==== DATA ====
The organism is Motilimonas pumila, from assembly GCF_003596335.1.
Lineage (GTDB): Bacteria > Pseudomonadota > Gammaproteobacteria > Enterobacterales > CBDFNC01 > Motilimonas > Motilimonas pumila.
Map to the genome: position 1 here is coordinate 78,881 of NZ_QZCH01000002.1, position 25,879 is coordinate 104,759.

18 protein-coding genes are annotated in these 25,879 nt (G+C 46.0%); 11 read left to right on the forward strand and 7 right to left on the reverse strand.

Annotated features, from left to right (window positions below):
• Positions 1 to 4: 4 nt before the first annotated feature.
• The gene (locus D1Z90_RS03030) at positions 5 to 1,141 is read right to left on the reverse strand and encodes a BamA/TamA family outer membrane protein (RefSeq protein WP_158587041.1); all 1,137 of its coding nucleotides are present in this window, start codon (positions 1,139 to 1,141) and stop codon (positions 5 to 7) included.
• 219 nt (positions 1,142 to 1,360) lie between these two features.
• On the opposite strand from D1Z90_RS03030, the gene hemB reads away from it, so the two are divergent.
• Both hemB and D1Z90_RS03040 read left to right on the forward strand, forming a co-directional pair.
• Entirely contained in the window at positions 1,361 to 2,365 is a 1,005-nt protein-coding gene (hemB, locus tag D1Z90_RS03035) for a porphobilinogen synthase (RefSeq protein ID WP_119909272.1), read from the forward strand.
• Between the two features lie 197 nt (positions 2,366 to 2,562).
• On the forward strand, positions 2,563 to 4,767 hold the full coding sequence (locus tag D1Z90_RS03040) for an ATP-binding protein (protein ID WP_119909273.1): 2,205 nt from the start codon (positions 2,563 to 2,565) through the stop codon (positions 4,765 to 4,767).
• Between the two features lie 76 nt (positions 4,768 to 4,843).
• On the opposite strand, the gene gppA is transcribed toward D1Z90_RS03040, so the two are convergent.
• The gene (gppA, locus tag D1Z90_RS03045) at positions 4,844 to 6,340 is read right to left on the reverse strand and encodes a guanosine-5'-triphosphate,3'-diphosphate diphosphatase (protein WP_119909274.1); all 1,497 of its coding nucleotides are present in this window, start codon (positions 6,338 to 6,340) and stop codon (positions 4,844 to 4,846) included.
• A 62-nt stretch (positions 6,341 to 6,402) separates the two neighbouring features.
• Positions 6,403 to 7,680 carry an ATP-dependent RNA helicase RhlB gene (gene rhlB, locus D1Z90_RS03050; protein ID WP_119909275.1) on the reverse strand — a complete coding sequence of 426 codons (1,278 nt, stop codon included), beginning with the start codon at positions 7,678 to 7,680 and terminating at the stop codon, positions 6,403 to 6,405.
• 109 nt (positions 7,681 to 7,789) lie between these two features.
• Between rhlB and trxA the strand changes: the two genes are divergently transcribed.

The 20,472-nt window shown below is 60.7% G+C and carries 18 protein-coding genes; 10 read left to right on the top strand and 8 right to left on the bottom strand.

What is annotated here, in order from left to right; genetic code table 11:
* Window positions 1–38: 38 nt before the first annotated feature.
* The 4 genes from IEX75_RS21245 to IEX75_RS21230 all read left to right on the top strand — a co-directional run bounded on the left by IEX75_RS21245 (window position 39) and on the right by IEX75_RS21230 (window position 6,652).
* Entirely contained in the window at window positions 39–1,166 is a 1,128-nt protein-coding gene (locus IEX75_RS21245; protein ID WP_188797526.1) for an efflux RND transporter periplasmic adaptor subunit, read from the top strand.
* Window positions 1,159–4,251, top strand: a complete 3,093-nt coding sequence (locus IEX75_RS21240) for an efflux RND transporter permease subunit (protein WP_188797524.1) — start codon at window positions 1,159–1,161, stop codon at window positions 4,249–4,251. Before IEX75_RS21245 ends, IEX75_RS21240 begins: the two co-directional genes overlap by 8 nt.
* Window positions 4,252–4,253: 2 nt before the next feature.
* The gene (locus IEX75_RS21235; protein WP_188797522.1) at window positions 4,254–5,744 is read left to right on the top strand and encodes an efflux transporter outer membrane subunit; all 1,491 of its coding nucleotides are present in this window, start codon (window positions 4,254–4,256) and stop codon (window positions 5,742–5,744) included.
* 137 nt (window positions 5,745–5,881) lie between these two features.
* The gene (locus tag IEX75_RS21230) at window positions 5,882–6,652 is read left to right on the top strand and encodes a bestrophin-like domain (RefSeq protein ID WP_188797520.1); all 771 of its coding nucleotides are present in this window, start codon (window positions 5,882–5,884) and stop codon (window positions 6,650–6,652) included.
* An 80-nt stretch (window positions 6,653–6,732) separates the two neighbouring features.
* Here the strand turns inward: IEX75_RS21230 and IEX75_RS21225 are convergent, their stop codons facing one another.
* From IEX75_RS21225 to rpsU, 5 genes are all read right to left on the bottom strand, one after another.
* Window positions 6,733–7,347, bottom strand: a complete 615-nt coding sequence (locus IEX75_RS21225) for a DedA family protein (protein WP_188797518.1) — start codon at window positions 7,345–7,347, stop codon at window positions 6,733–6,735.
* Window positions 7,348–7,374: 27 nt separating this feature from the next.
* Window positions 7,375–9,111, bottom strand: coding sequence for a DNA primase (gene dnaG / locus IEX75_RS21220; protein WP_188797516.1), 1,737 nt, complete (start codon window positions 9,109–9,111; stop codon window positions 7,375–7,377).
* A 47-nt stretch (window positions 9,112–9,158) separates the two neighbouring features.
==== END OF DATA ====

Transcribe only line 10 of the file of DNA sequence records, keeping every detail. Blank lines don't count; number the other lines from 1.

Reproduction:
• Both hemB and D1Z90_RS03040 read left to right on the forward strand, forming a co-directional pair.